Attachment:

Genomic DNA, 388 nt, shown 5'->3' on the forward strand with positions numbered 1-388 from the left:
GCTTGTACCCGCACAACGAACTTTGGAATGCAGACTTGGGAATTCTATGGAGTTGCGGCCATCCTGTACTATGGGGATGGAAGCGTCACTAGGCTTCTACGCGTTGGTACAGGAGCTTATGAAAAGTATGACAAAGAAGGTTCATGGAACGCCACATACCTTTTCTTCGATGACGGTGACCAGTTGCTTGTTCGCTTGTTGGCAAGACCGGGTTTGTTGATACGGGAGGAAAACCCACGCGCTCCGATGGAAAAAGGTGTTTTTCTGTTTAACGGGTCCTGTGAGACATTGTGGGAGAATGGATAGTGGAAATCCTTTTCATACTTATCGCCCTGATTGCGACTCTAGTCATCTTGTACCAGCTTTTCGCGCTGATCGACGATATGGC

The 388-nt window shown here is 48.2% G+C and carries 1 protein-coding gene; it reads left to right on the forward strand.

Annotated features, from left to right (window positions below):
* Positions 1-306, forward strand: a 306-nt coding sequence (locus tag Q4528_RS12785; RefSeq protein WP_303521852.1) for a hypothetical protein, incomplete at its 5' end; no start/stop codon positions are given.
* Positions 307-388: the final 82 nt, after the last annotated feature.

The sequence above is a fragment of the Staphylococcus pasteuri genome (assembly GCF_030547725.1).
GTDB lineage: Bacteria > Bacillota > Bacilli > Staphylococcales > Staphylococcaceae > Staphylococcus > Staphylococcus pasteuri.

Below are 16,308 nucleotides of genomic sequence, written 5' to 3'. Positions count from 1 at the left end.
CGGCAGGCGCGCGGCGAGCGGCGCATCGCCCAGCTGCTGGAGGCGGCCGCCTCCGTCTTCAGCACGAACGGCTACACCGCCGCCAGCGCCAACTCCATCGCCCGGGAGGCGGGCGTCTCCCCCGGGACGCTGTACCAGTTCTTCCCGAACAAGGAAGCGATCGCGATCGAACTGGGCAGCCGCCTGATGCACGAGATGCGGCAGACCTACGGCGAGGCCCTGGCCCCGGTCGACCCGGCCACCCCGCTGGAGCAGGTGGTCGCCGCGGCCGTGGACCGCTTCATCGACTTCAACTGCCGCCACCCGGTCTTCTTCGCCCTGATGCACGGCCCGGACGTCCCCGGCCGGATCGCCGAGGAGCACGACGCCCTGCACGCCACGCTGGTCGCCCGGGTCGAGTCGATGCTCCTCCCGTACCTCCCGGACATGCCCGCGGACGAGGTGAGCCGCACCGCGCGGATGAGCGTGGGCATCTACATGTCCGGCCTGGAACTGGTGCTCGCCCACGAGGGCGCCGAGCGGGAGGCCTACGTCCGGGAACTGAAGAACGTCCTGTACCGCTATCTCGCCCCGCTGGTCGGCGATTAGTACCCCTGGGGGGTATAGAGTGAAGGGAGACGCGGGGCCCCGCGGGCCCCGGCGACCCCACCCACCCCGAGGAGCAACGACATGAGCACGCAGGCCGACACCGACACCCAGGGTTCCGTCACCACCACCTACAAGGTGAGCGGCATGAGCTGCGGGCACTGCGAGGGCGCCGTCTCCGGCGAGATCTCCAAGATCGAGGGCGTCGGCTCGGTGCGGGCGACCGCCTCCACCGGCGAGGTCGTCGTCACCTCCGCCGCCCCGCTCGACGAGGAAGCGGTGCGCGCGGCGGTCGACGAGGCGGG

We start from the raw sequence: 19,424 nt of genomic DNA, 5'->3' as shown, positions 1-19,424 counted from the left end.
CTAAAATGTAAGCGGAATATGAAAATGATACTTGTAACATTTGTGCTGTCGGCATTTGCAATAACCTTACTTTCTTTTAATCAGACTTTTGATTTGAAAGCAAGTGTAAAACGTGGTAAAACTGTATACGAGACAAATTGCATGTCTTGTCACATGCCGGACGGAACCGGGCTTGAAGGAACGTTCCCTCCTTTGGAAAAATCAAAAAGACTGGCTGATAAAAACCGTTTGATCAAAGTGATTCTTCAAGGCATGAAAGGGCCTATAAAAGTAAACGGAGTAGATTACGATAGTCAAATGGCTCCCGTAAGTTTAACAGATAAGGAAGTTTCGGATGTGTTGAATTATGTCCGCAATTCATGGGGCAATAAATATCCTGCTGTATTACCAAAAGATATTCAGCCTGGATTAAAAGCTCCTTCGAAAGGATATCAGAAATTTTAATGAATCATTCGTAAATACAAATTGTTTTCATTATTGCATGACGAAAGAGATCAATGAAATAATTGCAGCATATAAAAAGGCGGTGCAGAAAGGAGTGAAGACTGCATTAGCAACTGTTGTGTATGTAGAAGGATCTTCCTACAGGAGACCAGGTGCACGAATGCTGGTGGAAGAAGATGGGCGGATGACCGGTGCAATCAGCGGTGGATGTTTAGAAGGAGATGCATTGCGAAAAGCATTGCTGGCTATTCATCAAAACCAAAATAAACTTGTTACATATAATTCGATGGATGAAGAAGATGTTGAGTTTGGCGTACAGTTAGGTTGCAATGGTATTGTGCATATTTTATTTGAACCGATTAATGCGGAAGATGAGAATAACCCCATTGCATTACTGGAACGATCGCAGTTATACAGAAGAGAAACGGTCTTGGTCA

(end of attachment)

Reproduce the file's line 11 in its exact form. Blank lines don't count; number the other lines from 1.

We start from the raw sequence: 19,424 nt of genomic DNA, 5'->3' as shown, positions 1-19,424 counted from the left end.